I have to take a moment to give props to one more independent business in Astoria, Geno’s Pizza and Burgers. There was zero expectation of finding decent pizza in Oregon, and I was immediately impressed by the fact they offered fresh basil as a topping. You know your pizza experience is about to be elevated when fresh basil is an option. But the pies! Their pies were half a foot tall! (Not the pizza pies, the dessert kind.) Be forewarned: the peanut butter pie will send you straight into a sugar coma. Perhaps best of all, Geno’s was full of locals. There was even a textbook cliché Old Man of the Sea in there with his grandson. It was almost like walking into a Jack London novel, except without the wolves. Sometimes, it’s all about the atmosphere.

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View from the bluff over Cannon Beach. You need a spyglass to see it up close, but Haystack Rock is the big rock poking out of the surf just before the horizon.

While Astoria was like walking into a Norman Rockwell snow globe, Cannon Beach has the look of a vacation destination for summer travelers. Though it’s a lot more spruced up and less-dedicated to preserving its historic buildings, the town is worth a visit for Ecola State Park, which includes the beach, forest, and look-out point over ocean. Remember when the Goonies peered through the pirate medallion to line up the rocks on the beach? That was shot on the bluff. And if you turn 180 degrees, you can see where the Fratellis’ restaurant was built for the movie. Taking a gander around, it’s easy to see why the filmmakers chose Cannon Beach for their pirate-themed adventure movie. It’s a natural wonderland, and only part of it is revealed in the film. I can’t wait to come back and explore all it has to offer. Hopefully next time I can leave the parka at home.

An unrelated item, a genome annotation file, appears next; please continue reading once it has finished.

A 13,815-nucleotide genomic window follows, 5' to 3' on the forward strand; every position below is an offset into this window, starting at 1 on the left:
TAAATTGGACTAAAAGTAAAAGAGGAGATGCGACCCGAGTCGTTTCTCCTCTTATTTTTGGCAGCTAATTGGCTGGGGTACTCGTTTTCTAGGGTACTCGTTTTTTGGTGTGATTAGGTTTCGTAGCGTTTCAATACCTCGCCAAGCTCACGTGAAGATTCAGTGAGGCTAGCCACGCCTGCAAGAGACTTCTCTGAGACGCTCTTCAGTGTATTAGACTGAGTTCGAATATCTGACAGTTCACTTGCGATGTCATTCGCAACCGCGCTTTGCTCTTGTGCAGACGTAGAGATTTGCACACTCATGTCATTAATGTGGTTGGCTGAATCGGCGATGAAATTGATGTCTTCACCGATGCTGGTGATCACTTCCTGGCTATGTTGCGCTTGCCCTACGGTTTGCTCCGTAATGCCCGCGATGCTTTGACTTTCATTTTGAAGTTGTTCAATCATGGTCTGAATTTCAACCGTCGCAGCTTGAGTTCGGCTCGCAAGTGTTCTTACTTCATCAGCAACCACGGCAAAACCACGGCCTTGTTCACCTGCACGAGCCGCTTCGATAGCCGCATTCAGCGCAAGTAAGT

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Beach view of Haystack Rock from the opposite side. There’s a tiny cave inside it!

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What trip to Goonies territory would be complete without stumbling upon an old ship? Here are the remains of the Peter Iredale, which ran aground in 1906.

There was one more irresistible filming location I had to hit on the way back to Seattle. Racing to beat the sunset, we stopped through Tacoma, Washington and found the high school and house from 10 Things I Hate About You. Stadium High School is not only a crazy-impressive looking building, like a castle overlooking the bay, it features that iconic bowl football field where Heath Ledger evaded campus police whilst singing “Can’t Take My Eyes Off You” to Julia Stiles. Visiting both movie locations in one day was a double blast of childhood nostalgia and gave me an excuse to visit places I wouldn’t have otherwise thought to check out.

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Entrance of Stadium High School, as seen in the movie 10 Things I Hate About You.

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Stadium Football Field overlooking the bay. “IIII love youu baaaby…”

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Though the pole with the loudspeaker is now gone, (Maybe installed by the filmmakers) this is the place Heath slid down into the bowl.

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Kat’s (Julia Stiles) house in 10 Things.